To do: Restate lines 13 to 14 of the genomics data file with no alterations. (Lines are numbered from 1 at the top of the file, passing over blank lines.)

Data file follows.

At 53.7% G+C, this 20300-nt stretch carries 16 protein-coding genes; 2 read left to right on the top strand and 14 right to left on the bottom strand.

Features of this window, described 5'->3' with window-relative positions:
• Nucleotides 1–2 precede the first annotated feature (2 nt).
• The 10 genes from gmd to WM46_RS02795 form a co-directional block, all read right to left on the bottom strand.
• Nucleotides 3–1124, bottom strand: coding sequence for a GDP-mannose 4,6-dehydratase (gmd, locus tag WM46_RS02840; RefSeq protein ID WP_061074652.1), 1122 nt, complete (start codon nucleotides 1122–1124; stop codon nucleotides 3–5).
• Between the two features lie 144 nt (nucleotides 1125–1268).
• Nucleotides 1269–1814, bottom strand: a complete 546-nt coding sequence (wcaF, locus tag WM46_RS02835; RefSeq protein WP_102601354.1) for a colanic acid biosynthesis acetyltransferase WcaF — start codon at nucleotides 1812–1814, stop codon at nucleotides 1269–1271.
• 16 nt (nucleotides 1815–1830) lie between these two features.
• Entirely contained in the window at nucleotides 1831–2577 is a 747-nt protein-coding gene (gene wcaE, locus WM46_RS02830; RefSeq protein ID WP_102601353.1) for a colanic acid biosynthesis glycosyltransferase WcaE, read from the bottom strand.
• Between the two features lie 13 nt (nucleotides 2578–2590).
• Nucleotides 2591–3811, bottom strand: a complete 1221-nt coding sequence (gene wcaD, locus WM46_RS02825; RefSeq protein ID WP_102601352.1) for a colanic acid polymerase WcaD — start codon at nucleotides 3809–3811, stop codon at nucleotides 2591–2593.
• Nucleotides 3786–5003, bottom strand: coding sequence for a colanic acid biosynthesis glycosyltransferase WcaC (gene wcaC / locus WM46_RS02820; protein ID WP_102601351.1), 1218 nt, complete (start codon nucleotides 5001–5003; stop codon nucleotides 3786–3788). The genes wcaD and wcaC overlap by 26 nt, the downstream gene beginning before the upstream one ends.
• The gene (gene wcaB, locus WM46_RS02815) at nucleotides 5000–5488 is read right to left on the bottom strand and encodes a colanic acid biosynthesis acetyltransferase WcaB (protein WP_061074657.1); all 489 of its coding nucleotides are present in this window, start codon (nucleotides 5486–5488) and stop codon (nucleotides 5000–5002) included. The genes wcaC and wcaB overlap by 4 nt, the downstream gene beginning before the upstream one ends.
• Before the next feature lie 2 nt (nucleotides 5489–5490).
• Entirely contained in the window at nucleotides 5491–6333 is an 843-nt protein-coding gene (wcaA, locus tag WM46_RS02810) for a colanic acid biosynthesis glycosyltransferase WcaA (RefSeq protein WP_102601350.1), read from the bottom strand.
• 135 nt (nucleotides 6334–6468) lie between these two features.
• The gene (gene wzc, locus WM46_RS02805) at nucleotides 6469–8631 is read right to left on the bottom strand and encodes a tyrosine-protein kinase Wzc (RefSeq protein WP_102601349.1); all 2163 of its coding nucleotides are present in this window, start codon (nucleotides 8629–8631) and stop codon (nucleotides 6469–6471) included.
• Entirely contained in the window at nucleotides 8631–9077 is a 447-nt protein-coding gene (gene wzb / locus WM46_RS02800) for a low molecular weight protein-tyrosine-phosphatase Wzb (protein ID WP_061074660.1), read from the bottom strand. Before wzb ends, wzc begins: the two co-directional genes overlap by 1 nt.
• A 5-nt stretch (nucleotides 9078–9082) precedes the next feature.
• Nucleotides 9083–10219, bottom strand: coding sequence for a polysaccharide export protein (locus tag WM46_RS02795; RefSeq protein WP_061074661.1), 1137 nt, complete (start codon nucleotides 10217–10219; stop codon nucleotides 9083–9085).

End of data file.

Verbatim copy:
• The gene (gene wcaB, locus WM46_RS02815) at nucleotides 5000–5488 is read right to left on the bottom strand and encodes a colanic acid biosynthesis acetyltransferase WcaB (protein WP_061074657.1); all 489 of its coding nucleotides are present in this window, start codon (nucleotides 5486–5488) and stop codon (nucleotides 5000–5002) included. The genes wcaC and wcaB overlap by 4 nt, the downstream gene beginning before the upstream one ends.
• Before the next feature lie 2 nt (nucleotides 5489–5490).